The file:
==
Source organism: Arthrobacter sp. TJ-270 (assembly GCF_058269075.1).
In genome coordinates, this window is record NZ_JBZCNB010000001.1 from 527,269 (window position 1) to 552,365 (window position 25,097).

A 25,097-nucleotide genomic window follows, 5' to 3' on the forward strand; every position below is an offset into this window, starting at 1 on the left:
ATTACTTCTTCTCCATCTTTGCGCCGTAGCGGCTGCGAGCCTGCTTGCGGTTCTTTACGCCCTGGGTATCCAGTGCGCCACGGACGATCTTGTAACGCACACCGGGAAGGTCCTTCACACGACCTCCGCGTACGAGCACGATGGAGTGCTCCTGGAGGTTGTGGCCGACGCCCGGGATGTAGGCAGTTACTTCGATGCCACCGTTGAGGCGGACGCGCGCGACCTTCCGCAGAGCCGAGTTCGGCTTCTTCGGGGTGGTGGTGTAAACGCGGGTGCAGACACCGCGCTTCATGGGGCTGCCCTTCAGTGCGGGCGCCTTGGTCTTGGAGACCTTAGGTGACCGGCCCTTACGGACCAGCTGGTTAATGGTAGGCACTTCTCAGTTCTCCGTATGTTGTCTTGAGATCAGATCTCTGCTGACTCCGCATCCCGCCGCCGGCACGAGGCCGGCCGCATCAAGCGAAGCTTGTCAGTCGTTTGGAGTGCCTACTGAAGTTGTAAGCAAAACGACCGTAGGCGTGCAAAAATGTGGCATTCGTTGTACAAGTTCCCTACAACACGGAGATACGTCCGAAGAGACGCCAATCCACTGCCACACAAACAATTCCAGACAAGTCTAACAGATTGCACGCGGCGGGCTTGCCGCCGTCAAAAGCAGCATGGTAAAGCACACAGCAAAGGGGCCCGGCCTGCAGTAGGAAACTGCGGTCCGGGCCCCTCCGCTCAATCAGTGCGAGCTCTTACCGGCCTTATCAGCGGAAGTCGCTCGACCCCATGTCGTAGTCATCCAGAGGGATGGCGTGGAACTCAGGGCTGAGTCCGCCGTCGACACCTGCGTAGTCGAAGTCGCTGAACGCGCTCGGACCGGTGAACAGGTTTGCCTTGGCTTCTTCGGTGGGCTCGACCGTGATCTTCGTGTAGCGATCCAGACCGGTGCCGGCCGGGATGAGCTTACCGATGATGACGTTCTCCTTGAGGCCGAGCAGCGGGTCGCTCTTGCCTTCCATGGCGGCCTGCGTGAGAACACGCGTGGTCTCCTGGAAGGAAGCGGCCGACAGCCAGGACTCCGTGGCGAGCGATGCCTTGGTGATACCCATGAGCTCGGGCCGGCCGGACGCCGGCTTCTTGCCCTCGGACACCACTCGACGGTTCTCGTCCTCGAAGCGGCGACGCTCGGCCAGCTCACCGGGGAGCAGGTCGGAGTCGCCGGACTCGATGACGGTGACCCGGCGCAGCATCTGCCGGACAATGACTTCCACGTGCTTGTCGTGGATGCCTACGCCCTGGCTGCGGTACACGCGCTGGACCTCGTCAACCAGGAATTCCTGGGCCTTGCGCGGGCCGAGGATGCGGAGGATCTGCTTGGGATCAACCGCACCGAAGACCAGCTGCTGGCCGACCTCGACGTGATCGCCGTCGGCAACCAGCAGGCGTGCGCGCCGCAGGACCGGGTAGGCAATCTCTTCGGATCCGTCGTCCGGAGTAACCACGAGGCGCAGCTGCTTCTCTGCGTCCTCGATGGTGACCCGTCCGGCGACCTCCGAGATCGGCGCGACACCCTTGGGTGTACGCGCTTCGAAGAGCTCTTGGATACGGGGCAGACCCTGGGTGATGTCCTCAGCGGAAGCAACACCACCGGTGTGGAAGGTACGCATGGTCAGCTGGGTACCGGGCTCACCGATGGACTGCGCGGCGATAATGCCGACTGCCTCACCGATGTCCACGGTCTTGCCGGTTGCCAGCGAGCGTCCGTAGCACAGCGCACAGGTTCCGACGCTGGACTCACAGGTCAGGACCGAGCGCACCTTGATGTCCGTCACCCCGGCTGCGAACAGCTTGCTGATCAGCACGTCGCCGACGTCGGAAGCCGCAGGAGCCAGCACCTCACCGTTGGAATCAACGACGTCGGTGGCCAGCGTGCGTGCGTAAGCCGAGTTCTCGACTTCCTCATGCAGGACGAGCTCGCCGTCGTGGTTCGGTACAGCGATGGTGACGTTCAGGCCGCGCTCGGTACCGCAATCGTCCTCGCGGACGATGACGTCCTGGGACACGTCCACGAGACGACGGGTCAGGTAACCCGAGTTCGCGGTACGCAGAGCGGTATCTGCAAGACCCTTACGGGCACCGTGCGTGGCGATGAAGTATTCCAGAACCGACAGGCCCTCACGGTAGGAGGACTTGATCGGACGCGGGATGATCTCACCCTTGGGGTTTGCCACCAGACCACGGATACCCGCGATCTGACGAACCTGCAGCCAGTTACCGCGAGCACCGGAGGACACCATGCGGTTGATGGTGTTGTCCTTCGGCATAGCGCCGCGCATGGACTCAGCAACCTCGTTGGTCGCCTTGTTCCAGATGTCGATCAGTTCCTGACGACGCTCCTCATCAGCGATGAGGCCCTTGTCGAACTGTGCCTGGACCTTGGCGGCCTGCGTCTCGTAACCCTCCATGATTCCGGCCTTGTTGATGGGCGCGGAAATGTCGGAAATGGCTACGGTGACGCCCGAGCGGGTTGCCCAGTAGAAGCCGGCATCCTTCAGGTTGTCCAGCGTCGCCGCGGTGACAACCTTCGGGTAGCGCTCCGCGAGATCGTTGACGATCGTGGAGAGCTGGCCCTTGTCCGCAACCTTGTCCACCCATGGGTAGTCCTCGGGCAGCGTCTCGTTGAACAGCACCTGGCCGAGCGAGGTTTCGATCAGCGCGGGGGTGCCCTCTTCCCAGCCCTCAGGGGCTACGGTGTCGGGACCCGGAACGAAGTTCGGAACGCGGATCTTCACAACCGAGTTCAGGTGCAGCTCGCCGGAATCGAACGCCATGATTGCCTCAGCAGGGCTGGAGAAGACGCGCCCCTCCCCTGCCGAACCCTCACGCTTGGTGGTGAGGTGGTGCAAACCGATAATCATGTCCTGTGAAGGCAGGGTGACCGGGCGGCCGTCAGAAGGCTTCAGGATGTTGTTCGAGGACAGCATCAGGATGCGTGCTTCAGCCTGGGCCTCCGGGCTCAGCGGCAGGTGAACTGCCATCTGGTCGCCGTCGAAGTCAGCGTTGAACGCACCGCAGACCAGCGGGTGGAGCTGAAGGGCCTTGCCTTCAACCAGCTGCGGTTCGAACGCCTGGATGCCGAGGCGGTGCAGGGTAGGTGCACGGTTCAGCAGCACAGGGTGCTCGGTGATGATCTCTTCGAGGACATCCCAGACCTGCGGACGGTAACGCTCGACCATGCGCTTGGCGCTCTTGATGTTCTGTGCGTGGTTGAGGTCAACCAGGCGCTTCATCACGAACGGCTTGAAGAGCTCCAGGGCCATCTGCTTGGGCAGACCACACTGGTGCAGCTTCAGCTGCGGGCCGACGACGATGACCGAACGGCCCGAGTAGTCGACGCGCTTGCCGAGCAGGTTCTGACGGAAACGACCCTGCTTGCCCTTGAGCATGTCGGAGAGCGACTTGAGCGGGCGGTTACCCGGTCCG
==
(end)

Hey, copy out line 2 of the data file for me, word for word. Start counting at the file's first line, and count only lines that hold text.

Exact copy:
In genome coordinates, this window is record NZ_JBZCNB010000001.1 from 527,269 (window position 1) to 552,365 (window position 25,097).